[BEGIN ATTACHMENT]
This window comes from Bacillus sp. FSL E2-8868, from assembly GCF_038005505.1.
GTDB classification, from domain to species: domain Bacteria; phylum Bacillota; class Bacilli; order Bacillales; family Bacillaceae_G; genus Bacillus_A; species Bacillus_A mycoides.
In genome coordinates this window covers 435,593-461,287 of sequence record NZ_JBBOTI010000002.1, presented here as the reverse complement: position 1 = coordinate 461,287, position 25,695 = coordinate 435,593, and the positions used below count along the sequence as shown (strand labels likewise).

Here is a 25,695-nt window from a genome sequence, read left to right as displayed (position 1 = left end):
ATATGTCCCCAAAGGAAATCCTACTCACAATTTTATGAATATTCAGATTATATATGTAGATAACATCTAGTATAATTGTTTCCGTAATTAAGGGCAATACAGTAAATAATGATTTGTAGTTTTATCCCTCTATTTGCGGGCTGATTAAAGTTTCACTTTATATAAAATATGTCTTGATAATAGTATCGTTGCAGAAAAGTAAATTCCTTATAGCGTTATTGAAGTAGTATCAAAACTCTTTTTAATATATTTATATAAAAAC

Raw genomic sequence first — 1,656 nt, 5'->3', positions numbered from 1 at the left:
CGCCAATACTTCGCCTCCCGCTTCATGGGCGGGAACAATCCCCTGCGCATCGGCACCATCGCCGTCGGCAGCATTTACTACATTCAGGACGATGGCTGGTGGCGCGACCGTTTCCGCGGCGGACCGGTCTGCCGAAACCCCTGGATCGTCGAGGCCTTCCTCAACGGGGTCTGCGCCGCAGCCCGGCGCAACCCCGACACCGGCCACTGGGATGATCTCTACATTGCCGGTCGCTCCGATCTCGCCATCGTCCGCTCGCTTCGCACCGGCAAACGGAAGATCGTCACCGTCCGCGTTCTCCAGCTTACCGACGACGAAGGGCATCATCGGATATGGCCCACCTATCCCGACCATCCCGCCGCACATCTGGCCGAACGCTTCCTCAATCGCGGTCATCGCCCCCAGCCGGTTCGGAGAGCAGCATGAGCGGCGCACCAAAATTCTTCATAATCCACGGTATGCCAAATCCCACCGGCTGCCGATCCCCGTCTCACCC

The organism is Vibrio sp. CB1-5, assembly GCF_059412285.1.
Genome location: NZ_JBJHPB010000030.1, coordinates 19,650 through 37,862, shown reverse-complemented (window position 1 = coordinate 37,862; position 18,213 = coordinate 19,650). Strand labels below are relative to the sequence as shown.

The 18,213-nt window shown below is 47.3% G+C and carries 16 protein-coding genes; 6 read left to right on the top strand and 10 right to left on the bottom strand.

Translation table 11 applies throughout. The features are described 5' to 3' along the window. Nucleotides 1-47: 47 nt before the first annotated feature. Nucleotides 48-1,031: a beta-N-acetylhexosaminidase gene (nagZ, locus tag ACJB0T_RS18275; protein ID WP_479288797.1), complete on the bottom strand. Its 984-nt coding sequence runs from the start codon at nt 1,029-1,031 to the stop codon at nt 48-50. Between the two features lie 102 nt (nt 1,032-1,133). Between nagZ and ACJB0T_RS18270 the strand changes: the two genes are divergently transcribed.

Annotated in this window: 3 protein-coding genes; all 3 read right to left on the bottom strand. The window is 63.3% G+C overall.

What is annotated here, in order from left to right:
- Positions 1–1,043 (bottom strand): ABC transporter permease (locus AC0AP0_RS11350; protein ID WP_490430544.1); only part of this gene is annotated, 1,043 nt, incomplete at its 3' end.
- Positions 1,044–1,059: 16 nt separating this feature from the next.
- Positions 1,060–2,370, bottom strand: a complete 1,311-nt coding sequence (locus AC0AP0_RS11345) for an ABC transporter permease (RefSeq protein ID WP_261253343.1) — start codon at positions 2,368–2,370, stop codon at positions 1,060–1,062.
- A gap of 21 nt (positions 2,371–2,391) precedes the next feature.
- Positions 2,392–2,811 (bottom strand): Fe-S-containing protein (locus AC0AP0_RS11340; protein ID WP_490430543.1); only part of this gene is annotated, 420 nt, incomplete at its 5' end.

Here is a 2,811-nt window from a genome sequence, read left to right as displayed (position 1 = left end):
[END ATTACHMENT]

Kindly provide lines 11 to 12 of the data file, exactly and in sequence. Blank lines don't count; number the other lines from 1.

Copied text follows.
Translation table 11 applies throughout. The features are described 5' to 3' along the window. Nucleotides 1-47: 47 nt before the first annotated feature. Nucleotides 48-1,031: a beta-N-acetylhexosaminidase gene (nagZ, locus tag ACJB0T_RS18275; protein ID WP_479288797.1), complete on the bottom strand. Its 984-nt coding sequence runs from the start codon at nt 1,029-1,031 to the stop codon at nt 48-50. Between the two features lie 102 nt (nt 1,032-1,133). Between nagZ and ACJB0T_RS18270 the strand changes: the two genes are divergently transcribed.

Annotated in this window: 3 protein-coding genes; all 3 read right to left on the bottom strand. The window is 63.3% G+C overall.